Tuesday, November 20, 2007

I'm thankful for this news: stem cells generated from adult human cells.

Monday, November 12, 2007

Today's campus vapidity

I just walked up Bascom Hill. All along the way I saw many little plastic windmills planted in the ground, along with many different photos of undergrads holding up a whiteboard saying "I support clean energy. Do you?" Sophomoric? Yes, but I suppose this could be the work of sophomores. First, everyone who pays federal taxes materially supports research and subsidies for clean energy. Second, Capital-L Libertarians exceptecd, everyone who votes in federal elections almost certainly votes for someone who at least votes in favor of federal money for clean energy research. Third, in the energy market, which of us would actually prefer dirty energy to clean if all other things were equal? Obviously, all things are not equal. So, for the sake of cleaner energy, how much should the government tax and regulate you and your energy suppliers? Should you volunteer monetary support for cleaner energy without waiting for the government to act? How much monetary support, and to whom? Ah, specific questions. Alas, specificity was not to be found, only slogans like "Please be Earth-friendly."

Limp sentiment accomplishes nothing; it just wastes energy.

Saturday, November 10, 2007

Following up on this post, I see that Greg Mankiw is linking to some more precise numbers to back up his case that American life expectancy is actually best the in the world after adjusting for "non-health-related injury, such as homicide and car accidents"

Friday, November 09, 2007

'Tis such an interesting economics post, and with the title "MIT Guys," how long can I resist linking to it?

Sunday, November 04, 2007

I highly recommend Greg Mankiw's recent numbers-rich NYT article about U.S. health care. Or at least his comments on "Statement 1" & "Statement 2." His argument about "Statement 3" is much less compelling; I think often the latest greatest fancy medical procedure or diagnostic is not worth the cost in expected-value terms. The underprovided public good is separation of wheat from chaff... But the first two thirds of the article are compelling if you believe the studies he cites. The gist is that things like obesity and homicide rates explain America's relatively low (in the West) life-expectancy ratings, and that the majority of the uninsured as tallied by the Census Bureau are in the upper half of the US income distribution or are not American citizens.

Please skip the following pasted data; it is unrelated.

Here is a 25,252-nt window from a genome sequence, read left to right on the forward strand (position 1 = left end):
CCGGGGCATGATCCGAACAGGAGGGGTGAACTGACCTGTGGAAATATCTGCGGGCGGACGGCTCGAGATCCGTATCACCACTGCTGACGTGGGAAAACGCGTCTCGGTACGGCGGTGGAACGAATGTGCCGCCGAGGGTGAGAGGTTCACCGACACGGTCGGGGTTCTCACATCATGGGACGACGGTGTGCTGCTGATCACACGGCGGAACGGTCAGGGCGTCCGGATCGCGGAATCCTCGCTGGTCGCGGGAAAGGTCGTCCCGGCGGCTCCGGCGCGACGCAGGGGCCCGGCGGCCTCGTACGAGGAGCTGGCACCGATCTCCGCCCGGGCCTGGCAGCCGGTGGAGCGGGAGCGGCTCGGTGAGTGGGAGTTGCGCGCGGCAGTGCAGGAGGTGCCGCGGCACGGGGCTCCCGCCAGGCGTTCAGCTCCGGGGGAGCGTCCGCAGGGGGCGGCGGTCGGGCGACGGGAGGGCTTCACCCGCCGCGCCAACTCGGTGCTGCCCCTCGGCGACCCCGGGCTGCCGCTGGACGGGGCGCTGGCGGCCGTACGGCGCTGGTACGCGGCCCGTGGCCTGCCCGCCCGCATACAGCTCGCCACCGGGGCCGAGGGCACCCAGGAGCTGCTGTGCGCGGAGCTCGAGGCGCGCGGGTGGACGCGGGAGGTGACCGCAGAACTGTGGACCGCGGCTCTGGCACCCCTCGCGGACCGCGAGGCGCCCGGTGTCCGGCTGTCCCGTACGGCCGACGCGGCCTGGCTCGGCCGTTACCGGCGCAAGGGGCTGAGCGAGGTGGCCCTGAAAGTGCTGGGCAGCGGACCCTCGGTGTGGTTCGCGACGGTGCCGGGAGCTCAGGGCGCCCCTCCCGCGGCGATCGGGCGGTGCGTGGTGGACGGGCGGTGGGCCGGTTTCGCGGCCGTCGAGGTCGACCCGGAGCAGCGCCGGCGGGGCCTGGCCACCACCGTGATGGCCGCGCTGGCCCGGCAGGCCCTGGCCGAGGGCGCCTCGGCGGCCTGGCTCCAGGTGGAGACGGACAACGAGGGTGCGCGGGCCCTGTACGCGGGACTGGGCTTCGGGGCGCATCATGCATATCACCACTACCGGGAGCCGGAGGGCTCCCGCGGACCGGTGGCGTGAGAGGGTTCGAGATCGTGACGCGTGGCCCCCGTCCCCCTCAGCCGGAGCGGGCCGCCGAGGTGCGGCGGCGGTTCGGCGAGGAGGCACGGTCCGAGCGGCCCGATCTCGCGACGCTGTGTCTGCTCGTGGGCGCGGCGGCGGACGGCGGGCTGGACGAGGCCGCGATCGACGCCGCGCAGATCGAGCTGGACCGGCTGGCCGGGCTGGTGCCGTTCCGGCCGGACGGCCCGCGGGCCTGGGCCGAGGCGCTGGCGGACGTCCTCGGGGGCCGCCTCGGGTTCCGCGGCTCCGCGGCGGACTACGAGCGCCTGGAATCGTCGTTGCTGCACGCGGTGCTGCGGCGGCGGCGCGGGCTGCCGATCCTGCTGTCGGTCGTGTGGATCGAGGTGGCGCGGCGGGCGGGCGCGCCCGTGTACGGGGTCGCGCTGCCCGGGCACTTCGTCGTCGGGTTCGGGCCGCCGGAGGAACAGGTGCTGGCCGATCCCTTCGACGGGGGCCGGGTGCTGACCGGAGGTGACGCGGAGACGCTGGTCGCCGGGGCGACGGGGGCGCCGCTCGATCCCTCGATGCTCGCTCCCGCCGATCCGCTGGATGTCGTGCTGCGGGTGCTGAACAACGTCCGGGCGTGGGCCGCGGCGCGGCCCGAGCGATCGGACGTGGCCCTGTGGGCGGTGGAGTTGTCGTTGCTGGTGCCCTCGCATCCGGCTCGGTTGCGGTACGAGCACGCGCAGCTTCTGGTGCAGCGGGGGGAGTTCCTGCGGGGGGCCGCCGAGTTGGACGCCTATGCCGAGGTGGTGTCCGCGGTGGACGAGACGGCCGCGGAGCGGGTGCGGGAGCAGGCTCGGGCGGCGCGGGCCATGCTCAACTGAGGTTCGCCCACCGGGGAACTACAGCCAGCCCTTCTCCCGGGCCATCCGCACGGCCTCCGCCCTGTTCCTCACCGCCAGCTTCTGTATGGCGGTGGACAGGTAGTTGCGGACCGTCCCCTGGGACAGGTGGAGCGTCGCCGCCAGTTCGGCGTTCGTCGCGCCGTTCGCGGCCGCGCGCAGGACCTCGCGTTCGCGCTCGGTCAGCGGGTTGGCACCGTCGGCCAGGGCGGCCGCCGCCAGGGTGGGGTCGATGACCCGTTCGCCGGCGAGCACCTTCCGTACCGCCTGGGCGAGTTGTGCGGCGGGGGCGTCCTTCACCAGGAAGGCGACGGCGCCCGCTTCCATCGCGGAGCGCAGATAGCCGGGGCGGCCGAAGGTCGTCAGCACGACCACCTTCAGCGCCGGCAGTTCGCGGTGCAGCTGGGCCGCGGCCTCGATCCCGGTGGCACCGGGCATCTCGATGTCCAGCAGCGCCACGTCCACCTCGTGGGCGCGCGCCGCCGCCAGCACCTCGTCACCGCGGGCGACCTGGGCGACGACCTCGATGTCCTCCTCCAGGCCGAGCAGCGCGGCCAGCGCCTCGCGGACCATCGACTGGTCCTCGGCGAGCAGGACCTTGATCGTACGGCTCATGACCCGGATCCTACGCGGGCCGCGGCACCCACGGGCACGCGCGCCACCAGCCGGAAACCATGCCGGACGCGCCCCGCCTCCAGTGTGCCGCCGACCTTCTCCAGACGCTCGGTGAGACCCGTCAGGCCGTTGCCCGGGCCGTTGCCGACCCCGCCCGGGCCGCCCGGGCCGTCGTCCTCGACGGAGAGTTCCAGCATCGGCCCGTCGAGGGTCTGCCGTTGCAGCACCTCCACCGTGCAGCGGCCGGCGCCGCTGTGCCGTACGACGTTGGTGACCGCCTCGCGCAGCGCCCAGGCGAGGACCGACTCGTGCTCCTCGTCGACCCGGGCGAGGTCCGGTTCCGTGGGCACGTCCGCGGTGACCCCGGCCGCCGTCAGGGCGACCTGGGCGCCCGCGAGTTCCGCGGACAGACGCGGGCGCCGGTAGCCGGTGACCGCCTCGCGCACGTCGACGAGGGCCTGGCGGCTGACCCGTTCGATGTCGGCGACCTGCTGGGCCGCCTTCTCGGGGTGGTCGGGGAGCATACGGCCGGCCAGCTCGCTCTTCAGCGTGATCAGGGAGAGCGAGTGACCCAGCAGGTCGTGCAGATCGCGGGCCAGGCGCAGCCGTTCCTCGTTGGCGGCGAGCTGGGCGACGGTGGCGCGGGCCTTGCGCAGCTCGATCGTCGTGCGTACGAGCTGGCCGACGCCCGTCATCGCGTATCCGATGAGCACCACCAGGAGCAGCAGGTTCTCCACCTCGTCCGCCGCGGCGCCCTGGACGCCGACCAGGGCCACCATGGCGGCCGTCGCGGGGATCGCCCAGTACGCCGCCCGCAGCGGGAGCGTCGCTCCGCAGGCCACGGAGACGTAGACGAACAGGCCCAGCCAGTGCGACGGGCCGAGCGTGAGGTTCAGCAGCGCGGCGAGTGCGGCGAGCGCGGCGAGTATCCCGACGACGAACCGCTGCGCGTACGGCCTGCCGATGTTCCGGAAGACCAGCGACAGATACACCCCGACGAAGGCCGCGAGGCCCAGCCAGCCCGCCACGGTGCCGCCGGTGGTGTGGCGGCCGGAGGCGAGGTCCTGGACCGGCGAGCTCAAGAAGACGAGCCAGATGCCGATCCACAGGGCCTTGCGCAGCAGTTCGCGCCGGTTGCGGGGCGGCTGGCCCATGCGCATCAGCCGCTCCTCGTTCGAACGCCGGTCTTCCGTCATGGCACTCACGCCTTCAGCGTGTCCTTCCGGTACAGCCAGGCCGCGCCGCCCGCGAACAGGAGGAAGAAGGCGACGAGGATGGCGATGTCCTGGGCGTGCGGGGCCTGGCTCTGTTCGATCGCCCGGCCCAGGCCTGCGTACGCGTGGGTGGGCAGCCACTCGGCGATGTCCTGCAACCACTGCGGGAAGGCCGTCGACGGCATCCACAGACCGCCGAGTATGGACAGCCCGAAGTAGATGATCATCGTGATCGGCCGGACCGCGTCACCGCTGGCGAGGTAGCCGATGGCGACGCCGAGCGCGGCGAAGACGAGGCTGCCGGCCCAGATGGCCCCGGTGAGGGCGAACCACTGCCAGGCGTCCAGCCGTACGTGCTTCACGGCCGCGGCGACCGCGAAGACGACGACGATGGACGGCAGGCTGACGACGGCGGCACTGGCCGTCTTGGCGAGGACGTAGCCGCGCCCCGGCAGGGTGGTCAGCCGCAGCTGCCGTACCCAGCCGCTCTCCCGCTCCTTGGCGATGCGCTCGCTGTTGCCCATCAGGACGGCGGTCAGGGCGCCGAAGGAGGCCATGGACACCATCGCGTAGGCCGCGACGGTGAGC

Friday, November 02, 2007

Miscellaneous data

1. "A 10 percentage point increase in the effective corporate tax rate reduces the investment to GDP ratio by about 2 percentage points"

2. "68 percent of African Americans and 61 percent of Hispanics favor vouchers, compared to 38 percent of whites."

The mandatory right to sue drug companies

That and more here.
Welch also argues that even if pharmaceutical companies were allowed to sell their drugs prior to approval, they have strong incentive not to do so. Anything that happens to a patient taking a drug in development could later be used to argue against approval, halting manufacture and denying that drug to future patients. And under current FDA regulations, patients cannot waive liability for negligence. Whether they want it or not, patients must have the right to sue, which means they may never be given the chance to take a risk.
I'd been wondering for a while now why drug companies don't just make their customers sign forms agreeing to private arbitration before making a sale. A typical juror's concept of negligence in this context is biologically, statistically, and ecomonically unenlightened. Complex cases are better decided by expert arbitrators. If the government would just get out of the way, private arbitration would become standard business practice for the pharmaceutical industry.
I was not optimistic about divided government controlling federal spending, but headlines like this one make me think twice: "Bush vetoes popular water projects bill." I'm still not optimistic, however. First, I suspect this particular veto will be overridden. Second, would Bush have vetoed this if he wasn't a lame duck?